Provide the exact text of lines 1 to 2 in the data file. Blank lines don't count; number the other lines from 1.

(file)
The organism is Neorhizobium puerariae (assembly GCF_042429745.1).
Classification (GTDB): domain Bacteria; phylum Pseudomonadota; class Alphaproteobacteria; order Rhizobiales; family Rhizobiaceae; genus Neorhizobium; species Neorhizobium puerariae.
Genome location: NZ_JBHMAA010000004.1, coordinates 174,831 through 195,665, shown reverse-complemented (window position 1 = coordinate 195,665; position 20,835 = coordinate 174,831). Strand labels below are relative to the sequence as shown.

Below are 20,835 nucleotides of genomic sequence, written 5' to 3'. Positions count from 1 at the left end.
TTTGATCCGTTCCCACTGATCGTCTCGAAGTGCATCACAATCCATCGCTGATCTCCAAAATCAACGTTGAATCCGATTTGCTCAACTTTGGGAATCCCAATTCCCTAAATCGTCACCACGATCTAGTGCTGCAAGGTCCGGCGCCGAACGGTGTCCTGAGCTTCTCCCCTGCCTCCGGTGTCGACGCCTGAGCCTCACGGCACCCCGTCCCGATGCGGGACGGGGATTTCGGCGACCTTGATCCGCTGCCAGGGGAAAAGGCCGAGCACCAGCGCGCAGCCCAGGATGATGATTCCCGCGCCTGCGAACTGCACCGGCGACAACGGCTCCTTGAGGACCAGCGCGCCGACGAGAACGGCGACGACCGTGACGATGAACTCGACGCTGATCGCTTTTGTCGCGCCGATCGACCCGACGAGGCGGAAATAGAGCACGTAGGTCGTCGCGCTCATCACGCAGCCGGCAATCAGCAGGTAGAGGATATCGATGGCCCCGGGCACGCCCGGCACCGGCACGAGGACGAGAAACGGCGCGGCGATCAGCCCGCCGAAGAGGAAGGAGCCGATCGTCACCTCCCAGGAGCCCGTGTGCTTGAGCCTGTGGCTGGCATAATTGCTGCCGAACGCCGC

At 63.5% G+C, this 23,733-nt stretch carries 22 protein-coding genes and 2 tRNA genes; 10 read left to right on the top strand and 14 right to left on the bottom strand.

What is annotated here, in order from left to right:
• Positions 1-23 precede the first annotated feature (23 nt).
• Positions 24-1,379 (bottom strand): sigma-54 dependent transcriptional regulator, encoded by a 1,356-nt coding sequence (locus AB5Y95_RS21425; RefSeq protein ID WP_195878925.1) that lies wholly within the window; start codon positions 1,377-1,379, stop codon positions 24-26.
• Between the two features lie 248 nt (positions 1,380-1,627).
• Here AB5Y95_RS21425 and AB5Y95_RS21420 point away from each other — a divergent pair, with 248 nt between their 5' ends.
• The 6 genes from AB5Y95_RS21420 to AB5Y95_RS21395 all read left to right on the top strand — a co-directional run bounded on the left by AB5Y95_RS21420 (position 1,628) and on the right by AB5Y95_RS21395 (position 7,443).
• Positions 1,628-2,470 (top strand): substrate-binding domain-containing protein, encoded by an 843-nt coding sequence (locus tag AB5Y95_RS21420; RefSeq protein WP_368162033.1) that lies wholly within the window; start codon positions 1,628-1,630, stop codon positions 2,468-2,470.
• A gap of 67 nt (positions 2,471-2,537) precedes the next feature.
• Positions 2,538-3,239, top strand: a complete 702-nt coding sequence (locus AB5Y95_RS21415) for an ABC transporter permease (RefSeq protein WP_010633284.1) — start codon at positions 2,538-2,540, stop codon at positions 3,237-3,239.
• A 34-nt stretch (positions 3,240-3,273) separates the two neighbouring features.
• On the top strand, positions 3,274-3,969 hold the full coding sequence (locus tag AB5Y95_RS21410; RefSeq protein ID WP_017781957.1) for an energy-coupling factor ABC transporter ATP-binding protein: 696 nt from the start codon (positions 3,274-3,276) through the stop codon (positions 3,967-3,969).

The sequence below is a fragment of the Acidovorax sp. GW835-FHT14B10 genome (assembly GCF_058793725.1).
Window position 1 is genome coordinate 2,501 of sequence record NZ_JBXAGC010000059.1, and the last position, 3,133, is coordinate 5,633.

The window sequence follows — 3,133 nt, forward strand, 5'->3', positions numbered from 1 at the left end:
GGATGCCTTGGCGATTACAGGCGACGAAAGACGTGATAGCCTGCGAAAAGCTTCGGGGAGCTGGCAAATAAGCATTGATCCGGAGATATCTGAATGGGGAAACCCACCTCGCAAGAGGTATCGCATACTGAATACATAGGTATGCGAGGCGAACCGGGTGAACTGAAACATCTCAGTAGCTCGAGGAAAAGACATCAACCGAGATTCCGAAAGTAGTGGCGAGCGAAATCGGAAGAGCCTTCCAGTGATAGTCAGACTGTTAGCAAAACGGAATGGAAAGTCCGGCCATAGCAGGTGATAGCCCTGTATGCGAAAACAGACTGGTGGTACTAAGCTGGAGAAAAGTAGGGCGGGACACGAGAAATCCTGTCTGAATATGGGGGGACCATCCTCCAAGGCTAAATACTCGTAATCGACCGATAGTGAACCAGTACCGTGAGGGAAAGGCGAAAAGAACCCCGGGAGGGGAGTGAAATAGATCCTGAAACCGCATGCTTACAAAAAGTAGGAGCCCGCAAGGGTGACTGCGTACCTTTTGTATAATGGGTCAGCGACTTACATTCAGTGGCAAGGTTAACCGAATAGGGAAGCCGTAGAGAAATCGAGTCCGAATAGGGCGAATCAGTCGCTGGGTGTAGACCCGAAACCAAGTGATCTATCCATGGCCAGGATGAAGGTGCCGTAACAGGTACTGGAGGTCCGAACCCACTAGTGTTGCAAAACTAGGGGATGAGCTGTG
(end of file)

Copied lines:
The organism is Neorhizobium puerariae (assembly GCF_042429745.1).
Classification (GTDB): domain Bacteria; phylum Pseudomonadota; class Alphaproteobacteria; order Rhizobiales; family Rhizobiaceae; genus Neorhizobium; species Neorhizobium puerariae.